If you’re going to list your home for sale, you’ll probably wonder whether or not an open house is necessary. Some sellers love them, others don’t. Some agents love them, and others don’t (there’s a lot of disagreement on this topic among agents). Statistically, fewer than 10% of homes sell from an open house. I’d argue that it’s closer to 1% are the direct result of an open house.
Open Houses Target Lookers, Not Buyers
There’s a long buying cycle when purchasing a home. In almost every case, that cycle begins with searching online for homes. At some point, as future home buyers get closer to buying, they will take the next step and visit open houses. This is a good opportunity to visit homes and tour neighborhoods without having to talk with a lender about loan options and pre-approval and without having to commit to working with an agent. These future home buyers are usually 6 months to a year away from buying a home.
Buyers who are actively looking and ready to make an offer are almost always working with a real estate agent. Their agent can schedule a private showing at any time. When one of these buyers loves your home and has to see it, they have their agent schedule a showing. If they’re ready to buy but aren’t working with an agent yet, they won’t hesitate to schedule an appointment with any agent who will show them your house. Buyers who are ready now make appointments. If there will be an open house they may attend that instead, but if there isn’t an open house scheduled and they need to see your home, they will arrange a showing.
Open Houses are usually advertised with signs. Personally, I like to have 6-10 out, depending on the specifics of the neighborhood. Having a lot of signs draws a lot of attention. When guests come to an open house I ask them if they found the house online or if they just happened to see the signs. When guests came in only because they saw they sign, it’s out of curiosity rather than to see the specific house. Rarely will they know the price or if the size, features, and amenities are what they’re looking for. They’re curious and/or killing time.
One of the main reasons that real estate agents host open houses is that the lookers will probably become buyers at some point so it’s a great way to meet new clients.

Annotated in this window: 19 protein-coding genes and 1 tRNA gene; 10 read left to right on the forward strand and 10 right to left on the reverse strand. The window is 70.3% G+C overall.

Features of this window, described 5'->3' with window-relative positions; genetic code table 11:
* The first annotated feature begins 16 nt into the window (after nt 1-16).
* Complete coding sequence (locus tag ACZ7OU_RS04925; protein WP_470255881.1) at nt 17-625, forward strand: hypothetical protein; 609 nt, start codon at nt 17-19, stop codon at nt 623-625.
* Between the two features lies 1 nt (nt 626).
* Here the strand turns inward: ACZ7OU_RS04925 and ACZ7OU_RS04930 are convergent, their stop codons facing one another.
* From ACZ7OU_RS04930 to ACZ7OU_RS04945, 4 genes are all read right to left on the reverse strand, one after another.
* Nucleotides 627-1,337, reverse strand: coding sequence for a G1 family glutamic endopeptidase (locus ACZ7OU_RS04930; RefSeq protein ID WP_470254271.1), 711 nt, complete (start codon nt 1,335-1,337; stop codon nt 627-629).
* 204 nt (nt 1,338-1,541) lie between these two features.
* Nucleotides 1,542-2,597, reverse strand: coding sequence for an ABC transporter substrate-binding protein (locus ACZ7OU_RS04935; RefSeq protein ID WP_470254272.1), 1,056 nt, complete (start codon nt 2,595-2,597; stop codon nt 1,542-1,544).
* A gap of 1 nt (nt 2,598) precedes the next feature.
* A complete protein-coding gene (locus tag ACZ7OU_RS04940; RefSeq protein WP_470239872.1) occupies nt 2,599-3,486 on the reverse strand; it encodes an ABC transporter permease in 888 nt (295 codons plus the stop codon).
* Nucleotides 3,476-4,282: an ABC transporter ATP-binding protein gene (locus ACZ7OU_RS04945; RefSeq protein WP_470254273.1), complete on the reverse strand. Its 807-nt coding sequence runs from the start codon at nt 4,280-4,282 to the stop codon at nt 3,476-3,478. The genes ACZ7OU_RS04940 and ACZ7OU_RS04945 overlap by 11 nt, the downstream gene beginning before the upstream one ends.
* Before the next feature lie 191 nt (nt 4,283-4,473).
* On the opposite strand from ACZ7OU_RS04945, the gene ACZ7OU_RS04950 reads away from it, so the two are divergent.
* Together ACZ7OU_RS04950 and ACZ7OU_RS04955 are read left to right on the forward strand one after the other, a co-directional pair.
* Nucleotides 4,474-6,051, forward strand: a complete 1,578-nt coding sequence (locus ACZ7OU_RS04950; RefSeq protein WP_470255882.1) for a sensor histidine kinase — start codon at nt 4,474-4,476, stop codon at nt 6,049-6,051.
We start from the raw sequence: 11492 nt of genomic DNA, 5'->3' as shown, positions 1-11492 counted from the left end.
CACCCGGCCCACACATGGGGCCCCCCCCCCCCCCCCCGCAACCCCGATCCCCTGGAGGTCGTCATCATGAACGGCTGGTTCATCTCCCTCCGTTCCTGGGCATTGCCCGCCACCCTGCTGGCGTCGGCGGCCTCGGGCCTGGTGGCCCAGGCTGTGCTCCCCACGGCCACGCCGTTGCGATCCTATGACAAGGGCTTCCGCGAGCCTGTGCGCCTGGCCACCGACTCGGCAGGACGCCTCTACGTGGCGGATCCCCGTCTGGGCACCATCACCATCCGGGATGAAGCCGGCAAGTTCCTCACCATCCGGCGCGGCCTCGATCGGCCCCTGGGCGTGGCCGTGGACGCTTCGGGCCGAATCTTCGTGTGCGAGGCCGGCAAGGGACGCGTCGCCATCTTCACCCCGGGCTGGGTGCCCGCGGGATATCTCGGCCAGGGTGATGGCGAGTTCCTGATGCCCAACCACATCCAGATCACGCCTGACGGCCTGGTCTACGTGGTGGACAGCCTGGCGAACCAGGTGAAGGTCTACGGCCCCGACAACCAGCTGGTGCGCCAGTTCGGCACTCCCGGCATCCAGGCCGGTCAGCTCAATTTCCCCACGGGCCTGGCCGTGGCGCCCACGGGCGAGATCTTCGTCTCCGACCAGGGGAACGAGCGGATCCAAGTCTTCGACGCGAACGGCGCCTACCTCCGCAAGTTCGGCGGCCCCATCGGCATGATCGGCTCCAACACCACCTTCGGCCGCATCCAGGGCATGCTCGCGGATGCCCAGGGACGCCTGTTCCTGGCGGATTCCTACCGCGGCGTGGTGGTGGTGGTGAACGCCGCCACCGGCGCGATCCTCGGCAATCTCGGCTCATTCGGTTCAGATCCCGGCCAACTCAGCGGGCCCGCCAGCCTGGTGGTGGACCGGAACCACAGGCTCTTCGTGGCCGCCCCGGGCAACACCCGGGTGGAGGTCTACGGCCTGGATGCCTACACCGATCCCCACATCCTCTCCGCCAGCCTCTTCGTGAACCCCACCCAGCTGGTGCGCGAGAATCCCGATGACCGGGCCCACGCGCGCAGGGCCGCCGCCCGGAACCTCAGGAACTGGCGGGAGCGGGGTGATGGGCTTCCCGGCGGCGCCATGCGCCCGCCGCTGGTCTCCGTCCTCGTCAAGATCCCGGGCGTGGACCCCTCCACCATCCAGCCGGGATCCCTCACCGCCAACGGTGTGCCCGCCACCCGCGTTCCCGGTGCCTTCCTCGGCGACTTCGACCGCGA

Open Houses Won’t Help Sell a Home that isn’t Selling
Many sellers like to have open houses because it’s an opportunity to promote the house. When a house isn’t selling, sellers tend to ask for an open house to be held or ask for regular open houses to be held. This rarely, if ever, leads to getting the home sold.
There are diminishing returns as more open houses are held. Open houses see the most traffic in the first week. After that, fewer and fewer people will visit. A second open house will usually bring in about 20-30% of the visitors that came in during the first open house. If there were 10 groups the first week, there will likely be 2-3 groups the next week.
It’s easy to make the leap that “exposure” is the problem, but active buyers are looking online and getting alerts of listings from their real estate agent and 2-3 home search sites like Zillow and Realtor.com. As long as the home is available through those channels, it’s not likely that it’s a secret that the home is for sale.
Will Open Houses Sell Your Home?
My philosophy is that you don’t need to have an open house to sell your home, but an open house can help. Some sellers prefer not to prepare their home and leave for the afternoon just in case a ready buyer walks in. Others don’t like strangers having open access to their home (it is an open house, so it’s open to all). If a seller prefers not to have an open house, I’m ok with that. Many sellers choose not to have open houses.
When the home is suited to an open house (some are better suited than others) and the seller does want to have an open house, they can be beneficial. The best strategy that I’ve found is to list the home mid-week and hold an open house on the first Sunday for 2-3 hours. Serious buyers will see that there’s an open house and they will call their agent right away to make an appointment and get in before the open house. Many serious buyers will want to get an offer in before the open house or come back during the open house for a second look.
If the home hasn’t sold before the open house and there’s a lot of traffic, potential buyers will see that and they will know that they have to make an offer quickly, before someone else does, and they will have to make a strong offer since it’s clear that others are interested.
But, what if nobody shows up and no appointments are scheduled before the open house? This is another reason that I like to hold an open house on the first weekend . . . Instant market feedback. If only a few people, or no one at all, shows up at your open house then something’s wrong (as long as there’s activity in the market). If the home has professional photos, exposure on the online channels, and is easily accessible to potential buyers online it usually means that the price it too high. If this is the case, the seller will know within days instead of weeks and can adjust accordingly.